Axle Removal

By Barry Birdwell

This is intended to inform you of the tools most probably needed to remove and replace the rear axles (AKA, half-shafts), or their boots, on your Miata. It is also intended to be used with the shop manual. It is not intended to be a used as a standalone guide.

You will need to obtain new axle nuts prior to your installation; do not re-use the old axle nuts.

Recommended tools:

Optional and strongly recommended:

The axle nuts are torqued to approximately 180 lb-ft. It is tempting to use " drive tools, and they might work, but, during my axle replacement, I split a " drive socket and others have broken " drive breaker bars. Not only is this expensive and frustrating, it can be dangerous to you and by-standers! Don’t try to save a few bucks - use the proper (i.e. larger) tools. The money spent on them gets you some nice tools and it is still cheaper than a garage.

Break the axle nuts loose while the car is on the ground. Use the hammer and round-tip chisel to bend the compressed portions of the old axle nut out of the groove in the axle. A pneumatic impact wrench will have the axle nuts loose in about 5 seconds each. A " drive breaker bar will have them off in a little bit more time. A " drive breaker bar may leave you nursing skinned knuckles and driving around to parts stores looking for a new " drive breaker bar to replace the one you broke and to buy the " drive breaker bar and socket you should have been using in the first place. After the axle nuts are loose, put the car up on jack stands. Remove the wheels and the axle nuts. Note: If I remember correctly, the brake calipers need to be dismounted only if the hub must be removed from the car because of a stuck axle.

On the early models, (’90 to 3/95) unbolt the four bolts holding the axle to the stub shafts on the differential. On versions after 3/95, the shafts pull out of the differential itself. For the later models, you will have to remove either the top or bottom bolt that holds the hub to the upper or lower A-frame. This will allow enough room for you to lift the hub and pull the axle out of the differential.

If you are lucky, the axle shaft will pull out of the hub with gentle pressure or just a few taps of a soft-face hammer (brass, for example). If the axle is stuck, the best choice is to use a pneumatic air hammer to drive the axle out. I do NOT recommend banging on the end of the axle with a large hammer in an attempt to drive the axle out; it will mushroom the end of the axle and quite probably destroy the threads. You also have to worry about your safety while swinging the hammer and attempting to strike a very small target.

(Caution: Use hearing protection when using an air hammer because it is extremely loud. Use eye protection to prevent metal splinters from destroying your eyes.) Use a round-tip chisel in the air hammer and, applying constant pressure, you should be able to drive the axle out in 30 seconds or less. If you do not have an air hammer, remove the brake caliper and tie it out of the way. Remove both lower and upper bolts that fasten the hub to the A-frames. The hub with the stuck axle will come off in one piece. Take the assembly to a shop and have them place the hub in a vise for support and then use an air hammer to drive the axle out. Alternatively, a hydraulic press can be used but it is overkill.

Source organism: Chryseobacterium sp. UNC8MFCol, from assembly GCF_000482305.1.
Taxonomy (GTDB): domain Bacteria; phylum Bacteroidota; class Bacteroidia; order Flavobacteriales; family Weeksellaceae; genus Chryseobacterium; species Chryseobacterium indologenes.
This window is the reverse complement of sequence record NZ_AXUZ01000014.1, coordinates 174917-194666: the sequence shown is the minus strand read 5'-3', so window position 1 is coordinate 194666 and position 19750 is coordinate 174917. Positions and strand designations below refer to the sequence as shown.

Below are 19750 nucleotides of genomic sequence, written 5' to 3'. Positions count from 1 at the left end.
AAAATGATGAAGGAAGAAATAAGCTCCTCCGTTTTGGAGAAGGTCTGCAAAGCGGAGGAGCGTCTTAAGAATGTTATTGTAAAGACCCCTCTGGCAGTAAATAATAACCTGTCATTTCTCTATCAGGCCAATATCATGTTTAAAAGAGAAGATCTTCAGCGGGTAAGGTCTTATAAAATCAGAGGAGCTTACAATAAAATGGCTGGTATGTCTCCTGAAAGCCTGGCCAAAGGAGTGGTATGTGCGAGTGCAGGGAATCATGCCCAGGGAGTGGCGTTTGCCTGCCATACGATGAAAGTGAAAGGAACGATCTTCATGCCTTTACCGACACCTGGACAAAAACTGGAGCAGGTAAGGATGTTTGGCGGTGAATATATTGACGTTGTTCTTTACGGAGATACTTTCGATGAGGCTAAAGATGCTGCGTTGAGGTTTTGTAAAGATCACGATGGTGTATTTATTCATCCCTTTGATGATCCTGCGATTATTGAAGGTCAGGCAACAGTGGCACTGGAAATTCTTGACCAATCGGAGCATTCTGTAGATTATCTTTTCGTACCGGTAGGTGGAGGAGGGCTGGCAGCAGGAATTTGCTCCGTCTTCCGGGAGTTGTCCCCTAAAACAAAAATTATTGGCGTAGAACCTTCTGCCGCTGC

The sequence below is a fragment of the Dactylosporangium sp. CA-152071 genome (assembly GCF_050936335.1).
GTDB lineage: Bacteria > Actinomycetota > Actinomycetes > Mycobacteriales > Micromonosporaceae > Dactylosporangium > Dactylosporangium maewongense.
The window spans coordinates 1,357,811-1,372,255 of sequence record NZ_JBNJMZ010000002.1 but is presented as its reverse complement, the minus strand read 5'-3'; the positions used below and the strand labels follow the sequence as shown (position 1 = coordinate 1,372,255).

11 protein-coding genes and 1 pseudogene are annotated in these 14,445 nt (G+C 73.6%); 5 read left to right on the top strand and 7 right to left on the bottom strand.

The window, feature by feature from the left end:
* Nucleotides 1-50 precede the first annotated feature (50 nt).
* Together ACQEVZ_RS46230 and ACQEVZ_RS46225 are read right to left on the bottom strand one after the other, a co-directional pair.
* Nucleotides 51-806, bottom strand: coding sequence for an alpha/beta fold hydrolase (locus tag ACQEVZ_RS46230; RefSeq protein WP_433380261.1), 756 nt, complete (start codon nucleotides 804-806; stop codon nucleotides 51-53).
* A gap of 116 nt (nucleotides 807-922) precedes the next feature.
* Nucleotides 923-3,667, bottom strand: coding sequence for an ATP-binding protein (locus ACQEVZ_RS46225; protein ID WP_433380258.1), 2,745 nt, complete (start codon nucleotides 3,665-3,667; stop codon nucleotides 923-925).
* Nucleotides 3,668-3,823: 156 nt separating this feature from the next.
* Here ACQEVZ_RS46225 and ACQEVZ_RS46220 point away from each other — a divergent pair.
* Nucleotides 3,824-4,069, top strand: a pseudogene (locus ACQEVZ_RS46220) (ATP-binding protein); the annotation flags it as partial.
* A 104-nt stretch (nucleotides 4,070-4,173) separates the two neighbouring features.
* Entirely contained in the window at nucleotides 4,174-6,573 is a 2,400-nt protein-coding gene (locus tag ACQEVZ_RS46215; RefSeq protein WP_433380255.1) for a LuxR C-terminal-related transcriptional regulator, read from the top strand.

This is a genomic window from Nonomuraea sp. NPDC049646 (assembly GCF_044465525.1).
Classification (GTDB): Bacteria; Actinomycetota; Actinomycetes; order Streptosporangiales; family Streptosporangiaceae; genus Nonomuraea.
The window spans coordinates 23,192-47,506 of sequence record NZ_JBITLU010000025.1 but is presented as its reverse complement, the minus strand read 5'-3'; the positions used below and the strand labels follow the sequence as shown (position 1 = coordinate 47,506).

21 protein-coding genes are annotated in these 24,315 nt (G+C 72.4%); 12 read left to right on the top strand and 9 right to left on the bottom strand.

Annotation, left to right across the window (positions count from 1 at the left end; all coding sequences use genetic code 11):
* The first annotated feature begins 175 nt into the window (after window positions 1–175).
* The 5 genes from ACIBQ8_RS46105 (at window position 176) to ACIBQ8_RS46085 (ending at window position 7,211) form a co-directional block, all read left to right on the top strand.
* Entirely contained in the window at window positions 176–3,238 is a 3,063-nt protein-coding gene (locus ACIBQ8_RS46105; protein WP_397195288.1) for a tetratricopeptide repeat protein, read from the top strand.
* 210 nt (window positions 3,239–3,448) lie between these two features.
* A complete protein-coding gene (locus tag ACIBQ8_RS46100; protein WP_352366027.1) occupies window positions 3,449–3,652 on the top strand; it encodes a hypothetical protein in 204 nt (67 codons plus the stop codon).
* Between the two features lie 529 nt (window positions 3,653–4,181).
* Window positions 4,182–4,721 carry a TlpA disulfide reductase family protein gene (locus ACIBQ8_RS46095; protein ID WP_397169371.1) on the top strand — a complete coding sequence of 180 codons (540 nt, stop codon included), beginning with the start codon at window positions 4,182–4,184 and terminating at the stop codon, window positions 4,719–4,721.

At this time, on the early models, you can remount the hub to the A-frames. For models after 3/95, mount the hub to only one of the A-frames – you will need to maneuver the hub for clearance when re-installing the axle.

On ’90 to 3/95 versions, the axle outer end will slide into the hub and then fasten to the stub shafts on the differentials. On versions after 3/95, the axle will slide into the differential first and then the outer axle end will be fitted into the hub.

When re-installing the axle in the hub, use a thin coating of grease to prevent corrosion of the grooves. The fit is very tight so you may need to use a mallet to tap the hub onto the axle end. (Caution! Don’t strike the hub bearing itself! Doing so can damage and destroy the bearing!) If it seems to be stuck, see if you can get several axle threads to extend beyond the hub enough so the new axle nut can get a good "bite" of 3 or 4 threads minimum. Be careful doing this - too few threads and you can strip them. Once you have the axle nut on, use a socket to tighten the axle nut. This will push the hub onto the axle shaft.

Now you can bolt the hub to the other A-frame (if required), re-mount the brake caliper (if required), and torque all fasteners except the axle nuts to their proper value as shown in the shop manual. Next, set the parking brakes and tighten the axle nuts until the hub begins to rotate – you want to get the nut tight but the torque value is so high you must finish the job after the car is on the ground. Lower the car and torque the axle nuts to the shop-recommended value. Then use your trusty hammer and the chisel to bend the flat portion of the nut into the groove in the axle. This is to prevent the axle nut from coming loose and spinning off the end of the axle.

Double-check everything and you should be good-to-go!

Back to the Garage

17 October, 1999